Dr. Tidwell: “Here at UT Tyler, we believe that for a region to grow and thrive, education has to be at its core. Community colleges play such a large role in the fabric of the higher education life throughout the State of Texas and we’re really blessed to have a number of great community colleges here in the Tyler metro area. We take students from any of those institutions that want to go on for a four-year degree. In many cases, the programs they choose have included business, whether it’s a major or a minor. Our entrepreneurship program here is thriving and includes partnerships with local businesses, including valuable relationships with John Soules Foods, Trinity Mother Frances, UT Health East Texas, and Trane Corporation. We treat every organization that recruits here as a partner, because we want to make sure when we talk about student success, it’s not just in the classroom, it’s also career success.
“Accommodating all the students is a challenge. Last year, the university purchased an apartment complex with 324 beds because as enrollment has climbed, we have had a need for more housing on campus. As we move forward, we’ll be looking at public/private partnerships for a new housing project – a complex from 500 to 700 beds in Phase One, and a couple more phases over the next five years.”
Broussard: “One interesting joint project is Tyler’s Innovation Pipeline. It was our first maker space. The city joined with the university to raise funding to launch the project. There is a co-management arrangement in place and soon UT Tyler will take over, working it into their education structure. That shows that economic development is not done by just one group; it’s developed and continued by multiple groups. We look at how economic development can begin at home with brand new and expanding businesses.”
Goodgame: “We were able to revitalize a structure in our downtown core as part of that project. When you have that kind of a public/private partnership come together, and then you look at your existing assets to see where you could strategically locate these to also serve the greater economic good, that’s when really wonderful things can happen. And we were able to do that with this project.”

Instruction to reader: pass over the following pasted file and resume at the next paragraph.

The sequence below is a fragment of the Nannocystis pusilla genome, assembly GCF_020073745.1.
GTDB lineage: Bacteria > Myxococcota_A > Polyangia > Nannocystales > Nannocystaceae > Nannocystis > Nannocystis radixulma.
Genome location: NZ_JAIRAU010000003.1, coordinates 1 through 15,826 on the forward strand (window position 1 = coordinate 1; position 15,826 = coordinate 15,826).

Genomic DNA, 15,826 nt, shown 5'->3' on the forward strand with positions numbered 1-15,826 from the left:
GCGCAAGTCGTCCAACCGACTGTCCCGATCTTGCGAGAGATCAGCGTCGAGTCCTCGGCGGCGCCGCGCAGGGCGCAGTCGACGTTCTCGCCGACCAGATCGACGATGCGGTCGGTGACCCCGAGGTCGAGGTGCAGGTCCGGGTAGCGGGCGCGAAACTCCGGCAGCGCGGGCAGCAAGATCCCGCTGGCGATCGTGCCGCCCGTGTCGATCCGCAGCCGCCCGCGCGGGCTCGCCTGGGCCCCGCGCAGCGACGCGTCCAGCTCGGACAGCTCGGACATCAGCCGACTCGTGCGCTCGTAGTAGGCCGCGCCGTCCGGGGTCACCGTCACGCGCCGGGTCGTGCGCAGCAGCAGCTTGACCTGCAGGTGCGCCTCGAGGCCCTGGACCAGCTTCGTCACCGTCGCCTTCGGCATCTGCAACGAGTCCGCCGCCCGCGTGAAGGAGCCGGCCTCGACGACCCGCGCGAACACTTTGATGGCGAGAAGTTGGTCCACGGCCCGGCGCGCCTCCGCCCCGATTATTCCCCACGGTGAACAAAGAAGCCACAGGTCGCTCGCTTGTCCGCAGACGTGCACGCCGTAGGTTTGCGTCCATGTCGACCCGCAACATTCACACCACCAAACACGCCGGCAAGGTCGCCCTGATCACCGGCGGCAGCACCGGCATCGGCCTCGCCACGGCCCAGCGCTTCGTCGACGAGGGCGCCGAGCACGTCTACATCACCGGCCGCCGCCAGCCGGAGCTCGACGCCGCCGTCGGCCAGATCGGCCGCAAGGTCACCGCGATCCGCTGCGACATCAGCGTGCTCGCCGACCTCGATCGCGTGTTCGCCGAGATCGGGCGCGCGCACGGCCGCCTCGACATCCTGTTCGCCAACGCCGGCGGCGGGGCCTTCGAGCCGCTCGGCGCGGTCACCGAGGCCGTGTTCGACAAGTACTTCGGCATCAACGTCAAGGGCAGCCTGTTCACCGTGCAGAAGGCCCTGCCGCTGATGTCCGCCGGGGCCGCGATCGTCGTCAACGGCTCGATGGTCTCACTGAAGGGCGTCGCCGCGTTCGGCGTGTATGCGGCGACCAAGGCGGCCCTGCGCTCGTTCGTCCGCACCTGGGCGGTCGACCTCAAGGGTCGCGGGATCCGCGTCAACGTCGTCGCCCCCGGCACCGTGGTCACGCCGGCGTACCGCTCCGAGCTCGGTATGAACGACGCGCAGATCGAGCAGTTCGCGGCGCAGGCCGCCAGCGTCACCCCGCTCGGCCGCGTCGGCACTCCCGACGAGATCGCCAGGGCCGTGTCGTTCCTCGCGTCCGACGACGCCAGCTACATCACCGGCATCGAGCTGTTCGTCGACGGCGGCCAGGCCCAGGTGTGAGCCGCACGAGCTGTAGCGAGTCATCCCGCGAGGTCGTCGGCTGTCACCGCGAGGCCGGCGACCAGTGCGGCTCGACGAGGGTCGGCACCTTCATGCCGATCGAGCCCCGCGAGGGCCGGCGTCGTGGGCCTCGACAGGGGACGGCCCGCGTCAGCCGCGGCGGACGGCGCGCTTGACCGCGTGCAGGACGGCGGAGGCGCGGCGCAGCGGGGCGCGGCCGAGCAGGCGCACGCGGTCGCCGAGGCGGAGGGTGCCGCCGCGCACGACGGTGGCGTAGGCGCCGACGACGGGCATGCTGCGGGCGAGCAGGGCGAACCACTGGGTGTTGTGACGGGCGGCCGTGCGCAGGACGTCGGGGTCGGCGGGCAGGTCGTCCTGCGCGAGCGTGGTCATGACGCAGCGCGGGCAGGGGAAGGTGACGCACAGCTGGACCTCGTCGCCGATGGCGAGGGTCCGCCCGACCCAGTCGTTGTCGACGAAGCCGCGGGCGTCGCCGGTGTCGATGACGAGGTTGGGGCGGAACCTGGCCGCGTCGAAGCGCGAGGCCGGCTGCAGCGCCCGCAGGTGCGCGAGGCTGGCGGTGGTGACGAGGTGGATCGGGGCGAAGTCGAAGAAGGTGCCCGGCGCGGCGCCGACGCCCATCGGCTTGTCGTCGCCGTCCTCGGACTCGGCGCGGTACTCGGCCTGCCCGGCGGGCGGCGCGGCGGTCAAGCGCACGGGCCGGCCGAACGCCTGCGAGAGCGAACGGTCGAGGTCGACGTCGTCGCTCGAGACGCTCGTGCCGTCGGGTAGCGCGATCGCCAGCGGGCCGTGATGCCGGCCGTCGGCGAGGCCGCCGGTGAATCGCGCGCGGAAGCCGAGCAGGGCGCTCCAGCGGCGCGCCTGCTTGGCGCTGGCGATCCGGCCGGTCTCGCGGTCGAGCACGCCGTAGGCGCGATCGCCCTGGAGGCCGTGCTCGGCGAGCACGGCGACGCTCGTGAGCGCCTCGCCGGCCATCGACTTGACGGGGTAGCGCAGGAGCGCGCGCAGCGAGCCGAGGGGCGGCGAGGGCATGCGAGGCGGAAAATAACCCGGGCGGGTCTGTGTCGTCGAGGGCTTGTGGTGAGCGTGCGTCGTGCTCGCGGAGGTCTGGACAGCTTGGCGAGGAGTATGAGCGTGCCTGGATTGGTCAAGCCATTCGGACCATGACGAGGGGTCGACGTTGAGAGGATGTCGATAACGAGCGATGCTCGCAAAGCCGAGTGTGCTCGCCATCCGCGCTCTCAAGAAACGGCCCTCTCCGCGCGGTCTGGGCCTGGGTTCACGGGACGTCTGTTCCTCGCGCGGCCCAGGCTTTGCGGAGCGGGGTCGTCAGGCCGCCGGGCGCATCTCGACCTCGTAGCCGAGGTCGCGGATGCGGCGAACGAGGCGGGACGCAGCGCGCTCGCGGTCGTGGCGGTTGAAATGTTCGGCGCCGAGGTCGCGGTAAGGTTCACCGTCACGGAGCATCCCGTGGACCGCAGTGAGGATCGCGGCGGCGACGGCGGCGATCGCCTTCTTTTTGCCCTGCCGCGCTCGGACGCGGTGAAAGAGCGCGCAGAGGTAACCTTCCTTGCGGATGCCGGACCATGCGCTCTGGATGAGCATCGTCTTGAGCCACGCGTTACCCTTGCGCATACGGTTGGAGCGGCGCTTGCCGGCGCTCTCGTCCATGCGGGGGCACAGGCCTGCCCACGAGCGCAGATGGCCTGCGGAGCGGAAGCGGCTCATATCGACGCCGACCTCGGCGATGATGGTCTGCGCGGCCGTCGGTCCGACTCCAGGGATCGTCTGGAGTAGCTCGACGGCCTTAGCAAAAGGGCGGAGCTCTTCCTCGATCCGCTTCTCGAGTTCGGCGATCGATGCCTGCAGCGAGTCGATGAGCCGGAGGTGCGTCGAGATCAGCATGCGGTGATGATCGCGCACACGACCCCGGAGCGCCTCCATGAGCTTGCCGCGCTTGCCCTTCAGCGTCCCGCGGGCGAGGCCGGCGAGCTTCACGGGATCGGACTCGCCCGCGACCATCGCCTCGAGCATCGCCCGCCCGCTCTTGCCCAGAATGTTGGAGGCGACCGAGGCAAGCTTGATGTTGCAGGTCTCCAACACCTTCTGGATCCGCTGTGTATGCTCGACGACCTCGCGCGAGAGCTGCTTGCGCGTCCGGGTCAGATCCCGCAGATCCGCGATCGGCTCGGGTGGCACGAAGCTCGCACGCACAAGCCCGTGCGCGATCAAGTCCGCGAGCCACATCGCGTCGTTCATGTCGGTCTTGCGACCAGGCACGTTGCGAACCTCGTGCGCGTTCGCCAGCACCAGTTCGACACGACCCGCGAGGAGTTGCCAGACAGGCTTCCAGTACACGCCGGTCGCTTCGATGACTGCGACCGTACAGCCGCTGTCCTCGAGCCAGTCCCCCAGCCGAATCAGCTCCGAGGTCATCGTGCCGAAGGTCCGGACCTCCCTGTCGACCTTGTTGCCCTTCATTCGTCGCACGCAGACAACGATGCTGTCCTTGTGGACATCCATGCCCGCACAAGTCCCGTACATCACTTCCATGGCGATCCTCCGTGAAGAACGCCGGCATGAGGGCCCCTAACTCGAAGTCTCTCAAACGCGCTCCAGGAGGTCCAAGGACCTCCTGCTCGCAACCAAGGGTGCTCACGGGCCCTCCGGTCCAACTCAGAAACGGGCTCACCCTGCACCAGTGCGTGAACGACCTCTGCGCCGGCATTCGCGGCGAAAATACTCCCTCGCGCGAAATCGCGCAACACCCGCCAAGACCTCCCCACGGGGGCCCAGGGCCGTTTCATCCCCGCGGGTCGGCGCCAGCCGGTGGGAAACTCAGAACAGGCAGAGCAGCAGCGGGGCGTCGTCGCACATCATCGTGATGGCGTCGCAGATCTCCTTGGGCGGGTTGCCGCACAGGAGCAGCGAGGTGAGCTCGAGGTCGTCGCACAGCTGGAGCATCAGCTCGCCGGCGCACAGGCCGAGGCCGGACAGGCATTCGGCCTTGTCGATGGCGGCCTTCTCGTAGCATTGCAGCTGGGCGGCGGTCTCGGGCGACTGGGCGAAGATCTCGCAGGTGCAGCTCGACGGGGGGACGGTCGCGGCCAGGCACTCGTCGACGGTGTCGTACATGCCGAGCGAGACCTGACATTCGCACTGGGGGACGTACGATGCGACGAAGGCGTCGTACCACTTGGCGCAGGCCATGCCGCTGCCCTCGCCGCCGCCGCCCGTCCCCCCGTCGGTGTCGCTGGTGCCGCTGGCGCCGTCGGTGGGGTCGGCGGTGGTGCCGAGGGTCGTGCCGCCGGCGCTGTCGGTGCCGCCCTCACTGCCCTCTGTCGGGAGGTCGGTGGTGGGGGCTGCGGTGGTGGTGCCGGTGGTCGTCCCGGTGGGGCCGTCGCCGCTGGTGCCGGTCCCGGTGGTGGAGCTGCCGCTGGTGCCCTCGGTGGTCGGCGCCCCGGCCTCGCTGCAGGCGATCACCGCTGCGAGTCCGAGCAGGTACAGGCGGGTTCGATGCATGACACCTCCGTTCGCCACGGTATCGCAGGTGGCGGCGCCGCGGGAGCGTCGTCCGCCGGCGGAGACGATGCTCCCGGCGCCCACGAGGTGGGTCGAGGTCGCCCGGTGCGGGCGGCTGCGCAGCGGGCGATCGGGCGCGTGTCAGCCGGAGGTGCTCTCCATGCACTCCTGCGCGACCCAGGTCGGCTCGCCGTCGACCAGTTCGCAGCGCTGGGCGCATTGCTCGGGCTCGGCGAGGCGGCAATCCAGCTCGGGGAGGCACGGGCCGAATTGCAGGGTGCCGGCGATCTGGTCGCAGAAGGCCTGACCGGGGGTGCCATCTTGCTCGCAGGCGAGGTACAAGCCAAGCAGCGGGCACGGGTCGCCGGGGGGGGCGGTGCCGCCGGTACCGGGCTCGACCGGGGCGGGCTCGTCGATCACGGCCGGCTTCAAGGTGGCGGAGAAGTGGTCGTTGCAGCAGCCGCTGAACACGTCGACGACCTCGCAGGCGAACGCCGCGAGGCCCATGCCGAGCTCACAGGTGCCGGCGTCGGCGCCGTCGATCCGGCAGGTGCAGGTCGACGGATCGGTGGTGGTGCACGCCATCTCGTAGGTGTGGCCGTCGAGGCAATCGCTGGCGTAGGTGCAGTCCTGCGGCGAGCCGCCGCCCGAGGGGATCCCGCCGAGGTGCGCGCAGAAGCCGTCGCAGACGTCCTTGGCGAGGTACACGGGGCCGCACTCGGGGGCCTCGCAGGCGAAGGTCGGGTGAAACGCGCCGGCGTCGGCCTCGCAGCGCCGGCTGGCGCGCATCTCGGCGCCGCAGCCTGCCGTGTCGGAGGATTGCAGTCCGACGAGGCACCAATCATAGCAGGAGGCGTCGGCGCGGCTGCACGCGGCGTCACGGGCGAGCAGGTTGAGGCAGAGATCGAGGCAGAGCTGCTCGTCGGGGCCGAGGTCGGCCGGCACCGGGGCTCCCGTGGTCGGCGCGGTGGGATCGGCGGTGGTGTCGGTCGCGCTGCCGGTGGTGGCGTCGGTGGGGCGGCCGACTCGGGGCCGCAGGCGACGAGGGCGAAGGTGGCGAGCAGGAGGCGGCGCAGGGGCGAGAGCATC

BVM: What else is going on with downtown rejuvenation?
Broussard: “The real success stories have been local families who are purchasing properties downtown and redeveloping them. One is the People’s Petroleum building; an art deco style of the 1930s that was totally restored by a family who have been in the Tyler community for many decades. They’ve also recently purchased the adjacent building, the Plaza Tower, and are working on the same type of revitalization. It’s wonderful to see people who have been in Tyler their whole lives becoming part of this renaissance.
“Throughout the downtown there are mixed-use properties coming in – everything from small breweries with restaurants adjacent, to loft apartment projects. The Plaza Tower will have retail areas on the main level and office space for rent upstairs. The City of Tyler renovated Liberty Hall, an old movie theater, using a lot of private donations, and now that venue has sold out music and movie events, bringing a nighttime crowd to be part of our downtown experience.”
BVM: How is the City of Tyler investing for its future?
Mayor Heines: “Tyler is now decreasing in age as a population. We’re going younger because of the colleges. What is transpiring is millennial entrepreneurship in the downtown and midtown areas with business ownership and enhanced retail activity. We built a public parking garage downtown. That was a significant infrastructure investment we made with cash into the downtown area. We always try to do certain levels of public investment to encourage the private sector to move forward with their own investments.
“We have a $150 million budget. Of that, this year, we are spending $50 million on infrastructure purchases and development. We always take care of the priorities: upgrading water and sewer lines, drainage, new roads, revamping the water treatment plant. Our airport runway has finally been extended to accommodate the 737s, and we have a brand new partner with that, Frontier Airlines, coming to Tyler.”
Forward thinking and significant investment in infrastructure is making Tyler a strong, vital, attractive community for enjoying life from every perspective. The city’s future is definitely in the best of hands.
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AT A GLANCE
Who: Tyler, Texas
What: Rose Capital of America; population 115,000
Where: Smith County, northeast Texas